Home Medizin Der Zusammenhang zwischen zirkadianem Rhythmus und Nachtessenssyndrom

Der Zusammenhang zwischen zirkadianem Rhythmus und Nachtessenssyndrom

von NFI Redaktion

In a recent study published in Nutrients, researchers examined the symptoms of Night Eating Syndrome (NES) in people of Greek descent and their potential associations with the circadian rhythm.

The study focused on three different chronotypes: morning, intermediate, and evening chronotypes. People with a morning chronotype usually prefer early bedtime and early waking, as opposed to evening types who perform better later in the day.

A better understanding of the symptoms of NES can be helpful in developing tailored chronotherapy treatments, which aim to alleviate NES symptoms and reduce their negative impact on overall health.


The link between circadian rhythm and night eating syndrome. Source: Stock-Asso/Shutterstock.com

Study: Beat the Clock: Assessment of Night Eating Syndrome and Circadian Rhythm in a Sample of Greek Adults. Image Source: Stock-Asso/Shutterstock.com

Background

Night Eating Syndrome (NES) is a form of Other Specified Feeding or Eating Disorder (OSFED) characterized by excessive food intake in the evening and nighttime hours at least twice a week.

People with this disorder are often obese or overweight, have poor sleep, and experience depression. They also feel a compulsion to eat upon waking at night.

Studies have shown a link between the circadian (meaning „around“ and „day“) system and energy metabolism, with the suprachiasmatic nucleus (SCN) playing a central role in this phenomenon. It regulates the sleep-wake cycle, hormone secretion, and body temperature to synchronize the circadian clock with the external environment.

Any disruption in the circadian rhythm, known as chronodisruption, manifests in metabolic disorders such as increased blood pressure, obesity, and elevated fasting blood sugar.

Its misalignment with insufficient sleep can also impair brain function and worsen metabolic and sleep disorders.

About the Study

For the current study, researchers used a limited sample of 533 adults from Greece and Cyprus to investigate NES symptoms and their association with chronotype.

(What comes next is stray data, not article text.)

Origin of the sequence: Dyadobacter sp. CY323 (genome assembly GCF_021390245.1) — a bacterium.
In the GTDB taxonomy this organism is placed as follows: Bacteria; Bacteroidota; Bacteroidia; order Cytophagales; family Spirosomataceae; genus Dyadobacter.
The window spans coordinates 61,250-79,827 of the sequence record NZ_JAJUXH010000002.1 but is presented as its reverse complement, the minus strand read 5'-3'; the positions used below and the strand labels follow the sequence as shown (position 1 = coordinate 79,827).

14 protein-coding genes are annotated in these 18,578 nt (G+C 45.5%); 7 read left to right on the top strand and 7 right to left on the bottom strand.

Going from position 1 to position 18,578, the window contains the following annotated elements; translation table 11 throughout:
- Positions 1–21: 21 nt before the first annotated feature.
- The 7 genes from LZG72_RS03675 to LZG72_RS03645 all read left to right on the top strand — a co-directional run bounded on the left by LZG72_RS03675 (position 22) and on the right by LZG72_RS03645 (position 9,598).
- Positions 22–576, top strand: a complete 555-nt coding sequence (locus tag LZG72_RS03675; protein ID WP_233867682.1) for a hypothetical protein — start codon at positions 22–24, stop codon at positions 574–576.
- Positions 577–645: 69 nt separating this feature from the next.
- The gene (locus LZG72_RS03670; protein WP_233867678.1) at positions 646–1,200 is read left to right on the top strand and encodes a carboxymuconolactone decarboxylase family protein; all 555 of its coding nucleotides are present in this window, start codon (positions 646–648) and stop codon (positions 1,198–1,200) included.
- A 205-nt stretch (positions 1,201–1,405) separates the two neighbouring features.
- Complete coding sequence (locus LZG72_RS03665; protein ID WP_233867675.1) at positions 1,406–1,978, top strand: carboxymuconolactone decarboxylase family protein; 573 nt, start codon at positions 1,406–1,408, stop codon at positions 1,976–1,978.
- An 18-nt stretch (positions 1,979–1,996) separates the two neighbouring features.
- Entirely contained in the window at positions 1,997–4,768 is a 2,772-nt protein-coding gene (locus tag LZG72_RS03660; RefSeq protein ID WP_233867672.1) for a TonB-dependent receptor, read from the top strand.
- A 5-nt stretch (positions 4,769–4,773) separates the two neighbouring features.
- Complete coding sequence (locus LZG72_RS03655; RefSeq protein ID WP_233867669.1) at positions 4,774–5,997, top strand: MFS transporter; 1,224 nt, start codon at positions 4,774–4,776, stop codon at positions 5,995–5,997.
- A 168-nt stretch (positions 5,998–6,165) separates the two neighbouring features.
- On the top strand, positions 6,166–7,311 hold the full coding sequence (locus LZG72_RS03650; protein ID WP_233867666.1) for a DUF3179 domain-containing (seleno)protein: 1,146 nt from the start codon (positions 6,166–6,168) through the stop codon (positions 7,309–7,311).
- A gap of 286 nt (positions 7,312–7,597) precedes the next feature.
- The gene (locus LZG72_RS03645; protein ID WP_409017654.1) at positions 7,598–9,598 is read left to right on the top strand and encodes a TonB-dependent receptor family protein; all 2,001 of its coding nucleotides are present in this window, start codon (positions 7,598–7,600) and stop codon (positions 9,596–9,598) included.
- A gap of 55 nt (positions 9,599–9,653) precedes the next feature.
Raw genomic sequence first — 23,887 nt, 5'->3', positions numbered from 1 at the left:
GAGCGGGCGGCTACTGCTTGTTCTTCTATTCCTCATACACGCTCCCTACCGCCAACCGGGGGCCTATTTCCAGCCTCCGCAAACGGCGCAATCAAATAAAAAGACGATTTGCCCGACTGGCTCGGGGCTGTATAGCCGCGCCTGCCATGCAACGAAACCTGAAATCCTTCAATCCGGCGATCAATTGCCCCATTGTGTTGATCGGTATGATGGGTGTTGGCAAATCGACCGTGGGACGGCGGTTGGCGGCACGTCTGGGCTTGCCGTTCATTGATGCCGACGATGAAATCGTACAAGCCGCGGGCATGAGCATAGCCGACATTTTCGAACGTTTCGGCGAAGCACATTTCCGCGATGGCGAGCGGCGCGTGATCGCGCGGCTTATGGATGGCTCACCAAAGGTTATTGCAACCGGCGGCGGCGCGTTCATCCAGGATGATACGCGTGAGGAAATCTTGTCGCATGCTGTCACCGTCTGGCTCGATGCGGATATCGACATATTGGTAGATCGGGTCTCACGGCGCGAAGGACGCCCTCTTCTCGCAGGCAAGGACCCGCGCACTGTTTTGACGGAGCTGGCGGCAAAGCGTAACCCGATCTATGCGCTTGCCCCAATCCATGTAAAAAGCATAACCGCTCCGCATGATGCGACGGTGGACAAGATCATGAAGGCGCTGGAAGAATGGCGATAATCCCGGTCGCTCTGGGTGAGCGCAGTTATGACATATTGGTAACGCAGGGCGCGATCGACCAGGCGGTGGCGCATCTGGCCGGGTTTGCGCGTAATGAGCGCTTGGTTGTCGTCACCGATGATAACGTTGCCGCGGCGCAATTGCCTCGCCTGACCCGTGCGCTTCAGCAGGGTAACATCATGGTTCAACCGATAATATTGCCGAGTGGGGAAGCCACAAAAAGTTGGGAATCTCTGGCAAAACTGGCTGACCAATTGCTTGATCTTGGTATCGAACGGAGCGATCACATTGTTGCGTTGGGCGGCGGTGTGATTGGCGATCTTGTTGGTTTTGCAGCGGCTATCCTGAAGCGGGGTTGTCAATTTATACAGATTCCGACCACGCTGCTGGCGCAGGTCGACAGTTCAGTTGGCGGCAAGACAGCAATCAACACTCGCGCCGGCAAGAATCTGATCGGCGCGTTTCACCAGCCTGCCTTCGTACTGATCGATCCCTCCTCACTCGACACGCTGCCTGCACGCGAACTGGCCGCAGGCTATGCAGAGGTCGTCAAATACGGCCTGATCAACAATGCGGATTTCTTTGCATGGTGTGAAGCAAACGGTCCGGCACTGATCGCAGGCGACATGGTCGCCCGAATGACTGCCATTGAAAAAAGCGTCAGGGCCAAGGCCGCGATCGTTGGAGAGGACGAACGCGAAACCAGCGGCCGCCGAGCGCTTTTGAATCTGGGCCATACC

Participants were recruited online through social media, and data collection began in May 2021, lasting until July 2021. After obtaining informed consent from each participant to take part in the survey, the team collected data from them, keeping it anonymous.

All participants recruited for this study completed the Night Eating Questionnaire (NEQ) with 14 questions, each contributing to the total NEQ score, which ranged from zero to 52.

A NEQ score of more than 25 points indicated a confirmed NES, while a score of ≥30 indicated high specificity.

Overall, the NEQ helped assess the psychometric properties and severity of NES, although a positive screening did not always align with the NES diagnosis.

The team used another questionnaire called „Sleep, Circadian Rhythms, and Mood“ (SCRAM) to evaluate the circadian rhythm, sleep quality, and mood of each participant.

Participants self-reported their weight and height, which assisted the team in calculating their Body Mass Index (BMI). BMI ≥ 25 kg/m2 and < 30 kg/m2 indicated overweight, and BMI ≥ 30 kg/m2 suggested obesity.

The team used independent sample t-tests to determine gender-specific variations between continuous variables, a chi-square test to examine differences between categorical values, and logistic regression models to investigate the relationship between the NEQ and the SCRAM questionnaire at both total and subscale levels.

Finally, they used Cronbach’s α to assess the internal reliability of the instruments used, with values > 0.6 and > 0.8 indicating an acceptable level of reliability and a good fit, respectively.

Results

The authors observed a trend towards a higher NES-positive screening in overweight and obese people compared to those with normal body weight, although the overall NEQ and SCRAM raw scores were comparable across different BMI categories.

As a result, the prevalence of NES was relatively high: 17.8% (NEQ threshold ≥ 25) and 8.1% of participants (NEQ threshold ≥ 30) were diagnosed with NES.

The mean NEQ for the sample was 18.0 ± 7.4, with no differences observed between genders. In sub-analyses, there was no association between NES and BMI or NES and participants‘ gender.

Using the NEQ threshold ≥ 30, NES incidence was positively associated with the morning chronotype. However, the average total SCRAM score of the sample was moderate, suggesting that most participants had the intermediate chronotype.

Furthermore, there was a negative association between SCRAM and „Good Sleep,“ and each point increase in the depression score increased the likelihood of NES by 6%. Thus, depression appears to largely influence NES symptoms.

Conclusions

The study’s sample size did not allow for generalizations, thus further investigation is needed to understand if the increased NES symptoms observed in this study were limited to the Greek population at a specific point in time.

Furthermore, the finding that NES was associated with the morning chronotype may be an artifact due to the relatively low internal validity of the SCRAM questionnaire. Therefore, further research is needed to test the tool in more generalizable samples and determine its test-retest reliability as well as its predictive and discriminant validity.

Overall, NES remains an independent clinical entity that requires further investigation into its pathophysiology and management.

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